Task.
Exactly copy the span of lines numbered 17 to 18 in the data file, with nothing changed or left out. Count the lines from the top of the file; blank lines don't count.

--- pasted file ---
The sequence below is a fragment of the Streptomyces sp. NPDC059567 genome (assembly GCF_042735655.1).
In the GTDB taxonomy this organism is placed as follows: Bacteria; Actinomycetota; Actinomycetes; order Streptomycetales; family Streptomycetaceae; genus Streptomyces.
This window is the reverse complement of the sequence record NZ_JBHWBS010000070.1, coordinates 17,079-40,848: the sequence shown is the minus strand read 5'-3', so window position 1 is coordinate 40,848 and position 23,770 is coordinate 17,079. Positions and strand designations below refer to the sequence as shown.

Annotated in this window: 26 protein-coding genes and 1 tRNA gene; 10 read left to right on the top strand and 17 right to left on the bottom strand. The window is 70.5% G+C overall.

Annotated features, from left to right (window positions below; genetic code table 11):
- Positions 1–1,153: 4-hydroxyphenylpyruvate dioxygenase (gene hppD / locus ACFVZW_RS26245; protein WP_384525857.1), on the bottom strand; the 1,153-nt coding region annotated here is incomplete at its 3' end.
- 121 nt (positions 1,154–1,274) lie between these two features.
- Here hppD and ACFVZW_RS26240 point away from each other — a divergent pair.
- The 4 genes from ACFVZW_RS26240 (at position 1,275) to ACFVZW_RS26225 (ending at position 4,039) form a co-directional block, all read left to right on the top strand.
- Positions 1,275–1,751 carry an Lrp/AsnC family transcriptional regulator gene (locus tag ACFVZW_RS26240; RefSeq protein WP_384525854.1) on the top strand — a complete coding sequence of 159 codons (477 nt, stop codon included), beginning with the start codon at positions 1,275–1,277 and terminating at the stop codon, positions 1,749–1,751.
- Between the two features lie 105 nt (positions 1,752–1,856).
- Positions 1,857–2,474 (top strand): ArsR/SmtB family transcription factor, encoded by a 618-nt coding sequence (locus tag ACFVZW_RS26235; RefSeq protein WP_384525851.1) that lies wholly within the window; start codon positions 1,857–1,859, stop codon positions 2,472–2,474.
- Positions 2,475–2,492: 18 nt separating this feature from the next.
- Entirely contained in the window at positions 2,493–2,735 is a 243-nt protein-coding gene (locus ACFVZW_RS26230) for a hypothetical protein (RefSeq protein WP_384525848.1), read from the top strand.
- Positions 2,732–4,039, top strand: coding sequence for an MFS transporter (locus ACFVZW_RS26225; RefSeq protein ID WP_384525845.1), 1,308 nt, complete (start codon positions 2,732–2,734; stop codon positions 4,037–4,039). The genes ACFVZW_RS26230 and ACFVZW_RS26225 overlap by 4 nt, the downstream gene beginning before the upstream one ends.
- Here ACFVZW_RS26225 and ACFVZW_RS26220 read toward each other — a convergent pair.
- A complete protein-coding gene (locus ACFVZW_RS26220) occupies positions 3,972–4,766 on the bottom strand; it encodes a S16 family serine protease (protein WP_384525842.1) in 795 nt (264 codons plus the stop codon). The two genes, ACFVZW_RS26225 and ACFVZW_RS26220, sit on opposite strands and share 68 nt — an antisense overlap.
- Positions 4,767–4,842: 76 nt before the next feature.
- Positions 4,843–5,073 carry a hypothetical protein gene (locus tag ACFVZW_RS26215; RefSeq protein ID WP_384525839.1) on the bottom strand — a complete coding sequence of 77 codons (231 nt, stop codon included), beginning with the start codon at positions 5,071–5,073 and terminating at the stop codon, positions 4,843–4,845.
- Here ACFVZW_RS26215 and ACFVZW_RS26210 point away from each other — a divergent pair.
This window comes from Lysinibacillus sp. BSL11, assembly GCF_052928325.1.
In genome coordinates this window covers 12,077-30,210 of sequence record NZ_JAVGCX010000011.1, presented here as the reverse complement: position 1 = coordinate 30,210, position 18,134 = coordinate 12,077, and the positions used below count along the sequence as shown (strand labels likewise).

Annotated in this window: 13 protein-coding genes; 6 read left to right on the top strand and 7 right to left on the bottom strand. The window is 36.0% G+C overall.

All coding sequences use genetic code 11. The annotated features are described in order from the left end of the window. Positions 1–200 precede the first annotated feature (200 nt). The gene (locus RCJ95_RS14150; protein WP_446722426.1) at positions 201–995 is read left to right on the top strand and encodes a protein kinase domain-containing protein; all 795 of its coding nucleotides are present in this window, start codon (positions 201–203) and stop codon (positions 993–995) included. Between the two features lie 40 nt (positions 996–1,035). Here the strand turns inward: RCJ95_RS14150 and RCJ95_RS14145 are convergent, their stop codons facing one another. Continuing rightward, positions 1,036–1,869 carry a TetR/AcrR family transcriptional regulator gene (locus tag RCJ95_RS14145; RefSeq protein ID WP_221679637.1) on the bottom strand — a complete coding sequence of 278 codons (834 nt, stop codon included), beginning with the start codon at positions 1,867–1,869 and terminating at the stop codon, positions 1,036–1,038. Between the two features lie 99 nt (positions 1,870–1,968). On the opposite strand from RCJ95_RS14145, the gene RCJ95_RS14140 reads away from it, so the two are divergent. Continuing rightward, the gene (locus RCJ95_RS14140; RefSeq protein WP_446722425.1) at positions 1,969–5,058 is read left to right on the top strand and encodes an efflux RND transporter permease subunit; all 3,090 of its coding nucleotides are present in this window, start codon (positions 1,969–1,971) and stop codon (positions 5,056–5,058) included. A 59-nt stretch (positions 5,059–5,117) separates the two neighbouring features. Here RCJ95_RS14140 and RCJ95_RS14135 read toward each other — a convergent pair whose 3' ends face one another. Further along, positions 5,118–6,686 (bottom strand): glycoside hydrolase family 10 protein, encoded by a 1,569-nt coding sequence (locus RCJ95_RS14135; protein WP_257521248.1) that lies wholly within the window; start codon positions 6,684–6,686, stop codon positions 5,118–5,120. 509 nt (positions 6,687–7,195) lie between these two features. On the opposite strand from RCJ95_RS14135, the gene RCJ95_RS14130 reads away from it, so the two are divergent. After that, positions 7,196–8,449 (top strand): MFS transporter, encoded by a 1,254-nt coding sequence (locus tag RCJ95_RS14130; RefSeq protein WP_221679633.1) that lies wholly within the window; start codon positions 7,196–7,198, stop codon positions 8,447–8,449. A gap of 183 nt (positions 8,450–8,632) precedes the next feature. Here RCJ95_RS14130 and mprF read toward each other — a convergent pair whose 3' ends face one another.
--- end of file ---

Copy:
- A complete protein-coding gene (locus ACFVZW_RS26220) occupies positions 3,972–4,766 on the bottom strand; it encodes a S16 family serine protease (protein WP_384525842.1) in 795 nt (264 codons plus the stop codon). The two genes, ACFVZW_RS26225 and ACFVZW_RS26220, sit on opposite strands and share 68 nt — an antisense overlap.
- Positions 4,767–4,842: 76 nt before the next feature.